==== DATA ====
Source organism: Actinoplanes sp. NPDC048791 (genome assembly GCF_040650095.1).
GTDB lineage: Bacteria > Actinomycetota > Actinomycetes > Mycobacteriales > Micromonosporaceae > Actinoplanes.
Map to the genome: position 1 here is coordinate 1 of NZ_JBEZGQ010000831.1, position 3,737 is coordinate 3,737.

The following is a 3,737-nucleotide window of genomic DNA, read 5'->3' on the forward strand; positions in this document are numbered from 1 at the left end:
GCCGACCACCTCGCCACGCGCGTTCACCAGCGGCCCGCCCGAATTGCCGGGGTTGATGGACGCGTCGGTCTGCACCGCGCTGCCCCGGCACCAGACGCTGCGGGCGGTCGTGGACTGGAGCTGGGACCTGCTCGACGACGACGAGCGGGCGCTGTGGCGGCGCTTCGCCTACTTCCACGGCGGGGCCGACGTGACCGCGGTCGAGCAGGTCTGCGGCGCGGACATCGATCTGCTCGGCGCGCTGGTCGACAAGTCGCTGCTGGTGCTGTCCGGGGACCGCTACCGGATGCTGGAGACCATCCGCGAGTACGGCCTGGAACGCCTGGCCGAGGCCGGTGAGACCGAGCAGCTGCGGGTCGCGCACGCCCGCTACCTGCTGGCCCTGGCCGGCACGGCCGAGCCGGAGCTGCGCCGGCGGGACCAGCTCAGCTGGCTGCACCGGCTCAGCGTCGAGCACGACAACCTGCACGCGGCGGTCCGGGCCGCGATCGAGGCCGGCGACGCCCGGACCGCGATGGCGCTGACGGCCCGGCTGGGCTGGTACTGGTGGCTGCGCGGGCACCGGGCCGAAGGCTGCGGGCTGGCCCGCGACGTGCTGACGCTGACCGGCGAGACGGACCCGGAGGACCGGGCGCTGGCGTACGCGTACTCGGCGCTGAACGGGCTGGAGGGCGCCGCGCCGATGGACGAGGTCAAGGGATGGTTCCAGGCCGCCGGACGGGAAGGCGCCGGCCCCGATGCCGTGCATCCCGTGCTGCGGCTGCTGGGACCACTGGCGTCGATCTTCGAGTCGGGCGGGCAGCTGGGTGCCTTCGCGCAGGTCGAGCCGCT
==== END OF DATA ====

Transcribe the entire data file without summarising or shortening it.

Source organism: Actinoplanes sp. NPDC048791 (genome assembly GCF_040650095.1).
GTDB lineage: Bacteria > Actinomycetota > Actinomycetes > Mycobacteriales > Micromonosporaceae > Actinoplanes.
Map to the genome: position 1 here is coordinate 1 of NZ_JBEZGQ010000831.1, position 3,737 is coordinate 3,737.

The following is a 3,737-nucleotide window of genomic DNA, read 5'->3' on the forward strand; positions in this document are numbered from 1 at the left end:
GCCGACCACCTCGCCACGCGCGTTCACCAGCGGCCCGCCCGAATTGCCGGGGTTGATGGACGCGTCGGTCTGCACCGCGCTGCCCCGGCACCAGACGCTGCGGGCGGTCGTGGACTGGAGCTGGGACCTGCTCGACGACGACGAGCGGGCGCTGTGGCGGCGCTTCGCCTACTTCCACGGCGGGGCCGACGTGACCGCGGTCGAGCAGGTCTGCGGCGCGGACATCGATCTGCTCGGCGCGCTGGTCGACAAGTCGCTGCTGGTGCTGTCCGGGGACCGCTACCGGATGCTGGAGACCATCCGCGAGTACGGCCTGGAACGCCTGGCCGAGGCCGGTGAGACCGAGCAGCTGCGGGTCGCGCACGCCCGCTACCTGCTGGCCCTGGCCGGCACGGCCGAGCCGGAGCTGCGCCGGCGGGACCAGCTCAGCTGGCTGCACCGGCTCAGCGTCGAGCACGACAACCTGCACGCGGCGGTCCGGGCCGCGATCGAGGCCGGCGACGCCCGGACCGCGATGGCGCTGACGGCCCGGCTGGGCTGGTACTGGTGGCTGCGCGGGCACCGGGCCGAAGGCTGCGGGCTGGCCCGCGACGTGCTGACGCTGACCGGCGAGACGGACCCGGAGGACCGGGCGCTGGCGTACGCGTACTCGGCGCTGAACGGGCTGGAGGGCGCCGCGCCGATGGACGAGGTCAAGGGATGGTTCCAGGCCGCCGGACGGGAAGGCGCCGGCCCCGATGCCGTGCATCCCGTGCTGCGGCTGCTGGGACCACTGGCGTCGATCTTCGAGTCGGGCGGGCAGCTGGGTGCCTTCGCGCAGGTCGAGCCGCT